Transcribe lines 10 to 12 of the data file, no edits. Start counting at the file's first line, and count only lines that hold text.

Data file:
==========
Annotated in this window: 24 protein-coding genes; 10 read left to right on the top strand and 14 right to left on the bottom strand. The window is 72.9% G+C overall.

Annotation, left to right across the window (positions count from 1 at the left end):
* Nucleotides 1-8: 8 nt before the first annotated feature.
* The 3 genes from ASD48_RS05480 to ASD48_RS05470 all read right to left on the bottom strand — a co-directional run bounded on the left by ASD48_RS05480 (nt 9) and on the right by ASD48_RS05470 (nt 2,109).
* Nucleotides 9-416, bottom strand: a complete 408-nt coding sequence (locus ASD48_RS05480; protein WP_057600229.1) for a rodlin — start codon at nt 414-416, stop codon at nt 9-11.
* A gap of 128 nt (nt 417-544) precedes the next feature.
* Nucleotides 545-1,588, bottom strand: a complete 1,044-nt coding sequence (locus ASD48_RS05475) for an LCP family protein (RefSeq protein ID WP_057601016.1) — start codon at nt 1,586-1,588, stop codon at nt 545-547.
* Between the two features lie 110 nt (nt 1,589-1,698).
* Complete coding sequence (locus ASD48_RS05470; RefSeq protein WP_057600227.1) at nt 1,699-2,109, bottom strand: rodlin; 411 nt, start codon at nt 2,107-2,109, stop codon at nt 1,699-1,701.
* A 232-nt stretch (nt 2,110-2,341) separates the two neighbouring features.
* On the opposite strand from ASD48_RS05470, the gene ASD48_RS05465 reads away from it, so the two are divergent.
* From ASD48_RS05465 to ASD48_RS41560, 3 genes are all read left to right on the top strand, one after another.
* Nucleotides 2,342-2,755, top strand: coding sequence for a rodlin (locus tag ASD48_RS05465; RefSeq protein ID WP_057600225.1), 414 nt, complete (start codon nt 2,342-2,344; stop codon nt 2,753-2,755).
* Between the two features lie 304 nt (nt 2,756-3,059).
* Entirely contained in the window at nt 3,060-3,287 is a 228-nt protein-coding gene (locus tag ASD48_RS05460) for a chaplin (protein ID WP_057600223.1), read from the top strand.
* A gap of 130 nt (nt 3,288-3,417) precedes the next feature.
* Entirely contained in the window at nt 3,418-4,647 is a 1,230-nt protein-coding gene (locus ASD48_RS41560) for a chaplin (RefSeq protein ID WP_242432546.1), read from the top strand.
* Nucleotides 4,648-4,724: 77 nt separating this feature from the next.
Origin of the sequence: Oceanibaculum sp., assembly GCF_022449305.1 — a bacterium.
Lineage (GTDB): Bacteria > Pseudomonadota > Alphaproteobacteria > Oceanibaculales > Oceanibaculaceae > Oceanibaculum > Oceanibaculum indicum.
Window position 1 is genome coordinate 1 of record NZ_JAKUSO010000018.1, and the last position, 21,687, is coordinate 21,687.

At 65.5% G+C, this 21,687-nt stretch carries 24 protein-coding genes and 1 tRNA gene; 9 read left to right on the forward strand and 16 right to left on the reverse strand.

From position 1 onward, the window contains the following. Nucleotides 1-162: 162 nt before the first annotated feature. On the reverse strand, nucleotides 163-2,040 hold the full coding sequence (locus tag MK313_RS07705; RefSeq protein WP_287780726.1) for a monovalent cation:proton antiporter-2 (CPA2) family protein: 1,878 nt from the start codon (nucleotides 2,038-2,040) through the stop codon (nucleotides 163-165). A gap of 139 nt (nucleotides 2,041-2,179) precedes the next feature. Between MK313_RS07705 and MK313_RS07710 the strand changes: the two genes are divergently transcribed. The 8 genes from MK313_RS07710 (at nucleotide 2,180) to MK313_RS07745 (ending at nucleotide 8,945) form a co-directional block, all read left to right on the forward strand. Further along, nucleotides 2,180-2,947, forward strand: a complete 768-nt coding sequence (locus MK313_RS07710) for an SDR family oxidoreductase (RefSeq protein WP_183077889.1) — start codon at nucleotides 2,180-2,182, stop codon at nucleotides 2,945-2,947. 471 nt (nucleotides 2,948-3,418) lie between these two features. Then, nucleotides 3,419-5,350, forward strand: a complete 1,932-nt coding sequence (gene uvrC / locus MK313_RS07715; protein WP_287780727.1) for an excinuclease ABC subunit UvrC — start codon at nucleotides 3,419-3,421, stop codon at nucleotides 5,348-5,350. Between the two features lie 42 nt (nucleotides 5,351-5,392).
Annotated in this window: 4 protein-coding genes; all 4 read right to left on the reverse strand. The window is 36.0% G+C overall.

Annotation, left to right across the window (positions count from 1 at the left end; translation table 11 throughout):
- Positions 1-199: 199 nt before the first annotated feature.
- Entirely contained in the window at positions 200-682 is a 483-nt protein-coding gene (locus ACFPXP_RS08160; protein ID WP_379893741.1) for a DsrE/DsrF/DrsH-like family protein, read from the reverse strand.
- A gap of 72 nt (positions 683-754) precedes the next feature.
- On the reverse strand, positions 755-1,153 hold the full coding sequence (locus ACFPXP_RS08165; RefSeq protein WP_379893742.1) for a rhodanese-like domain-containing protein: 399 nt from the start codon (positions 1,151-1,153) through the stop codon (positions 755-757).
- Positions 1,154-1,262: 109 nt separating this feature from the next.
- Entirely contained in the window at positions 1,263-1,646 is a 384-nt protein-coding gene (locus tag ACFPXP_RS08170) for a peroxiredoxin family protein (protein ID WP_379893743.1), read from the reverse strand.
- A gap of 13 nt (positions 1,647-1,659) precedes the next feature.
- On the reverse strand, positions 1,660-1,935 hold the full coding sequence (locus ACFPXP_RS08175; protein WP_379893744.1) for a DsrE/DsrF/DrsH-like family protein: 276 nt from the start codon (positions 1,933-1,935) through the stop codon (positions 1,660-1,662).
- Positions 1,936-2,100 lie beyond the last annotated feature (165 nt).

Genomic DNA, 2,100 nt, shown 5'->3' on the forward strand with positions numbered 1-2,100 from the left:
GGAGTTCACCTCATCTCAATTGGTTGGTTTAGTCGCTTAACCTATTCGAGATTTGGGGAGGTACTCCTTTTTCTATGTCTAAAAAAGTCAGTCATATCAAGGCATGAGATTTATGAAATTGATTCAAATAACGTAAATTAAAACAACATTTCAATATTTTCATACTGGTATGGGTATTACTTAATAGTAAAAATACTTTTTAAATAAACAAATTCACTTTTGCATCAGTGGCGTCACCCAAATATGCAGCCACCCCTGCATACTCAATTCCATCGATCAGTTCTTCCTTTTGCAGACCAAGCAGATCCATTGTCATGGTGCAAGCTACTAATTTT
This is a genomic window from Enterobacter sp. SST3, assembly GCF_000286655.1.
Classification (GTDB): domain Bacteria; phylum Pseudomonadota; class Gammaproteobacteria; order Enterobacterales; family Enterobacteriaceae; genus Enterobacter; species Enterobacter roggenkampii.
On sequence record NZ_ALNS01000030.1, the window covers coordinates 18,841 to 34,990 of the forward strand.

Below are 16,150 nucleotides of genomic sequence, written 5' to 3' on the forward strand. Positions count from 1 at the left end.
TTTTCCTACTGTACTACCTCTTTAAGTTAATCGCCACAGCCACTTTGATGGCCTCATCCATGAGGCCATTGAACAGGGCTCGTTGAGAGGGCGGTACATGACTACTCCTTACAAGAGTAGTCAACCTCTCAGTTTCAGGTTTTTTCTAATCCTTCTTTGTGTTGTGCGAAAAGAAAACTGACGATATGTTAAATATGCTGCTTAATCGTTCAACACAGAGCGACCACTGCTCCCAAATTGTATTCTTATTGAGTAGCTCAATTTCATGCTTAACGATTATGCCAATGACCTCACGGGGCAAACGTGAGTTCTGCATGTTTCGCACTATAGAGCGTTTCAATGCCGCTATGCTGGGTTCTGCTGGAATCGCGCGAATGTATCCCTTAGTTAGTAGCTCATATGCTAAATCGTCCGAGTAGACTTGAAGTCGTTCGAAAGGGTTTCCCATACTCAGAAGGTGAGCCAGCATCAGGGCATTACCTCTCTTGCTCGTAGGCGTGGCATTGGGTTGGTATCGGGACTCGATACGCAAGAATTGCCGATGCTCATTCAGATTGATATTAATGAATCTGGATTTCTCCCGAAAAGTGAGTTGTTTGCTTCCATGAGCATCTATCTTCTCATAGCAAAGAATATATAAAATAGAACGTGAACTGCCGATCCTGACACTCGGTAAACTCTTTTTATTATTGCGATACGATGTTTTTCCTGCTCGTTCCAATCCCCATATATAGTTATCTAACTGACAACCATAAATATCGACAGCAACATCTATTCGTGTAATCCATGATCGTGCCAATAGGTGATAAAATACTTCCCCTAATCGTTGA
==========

* A 232-nt stretch (nt 2,110-2,341) separates the two neighbouring features.
* On the opposite strand from ASD48_RS05470, the gene ASD48_RS05465 reads away from it, so the two are divergent.
* From ASD48_RS05465 to ASD48_RS41560, 3 genes are all read left to right on the top strand, one after another.